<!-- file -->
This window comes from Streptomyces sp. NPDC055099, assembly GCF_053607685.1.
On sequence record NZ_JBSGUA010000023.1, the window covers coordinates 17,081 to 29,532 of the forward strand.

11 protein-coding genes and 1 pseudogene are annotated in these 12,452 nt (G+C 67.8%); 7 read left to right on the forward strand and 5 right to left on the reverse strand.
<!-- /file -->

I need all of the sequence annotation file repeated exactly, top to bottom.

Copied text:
This window comes from Streptomyces sp. NPDC055099, assembly GCF_053607685.1.
On sequence record NZ_JBSGUA010000023.1, the window covers coordinates 17,081 to 29,532 of the forward strand.

11 protein-coding genes and 1 pseudogene are annotated in these 12,452 nt (G+C 67.8%); 7 read left to right on the forward strand and 5 right to left on the reverse strand.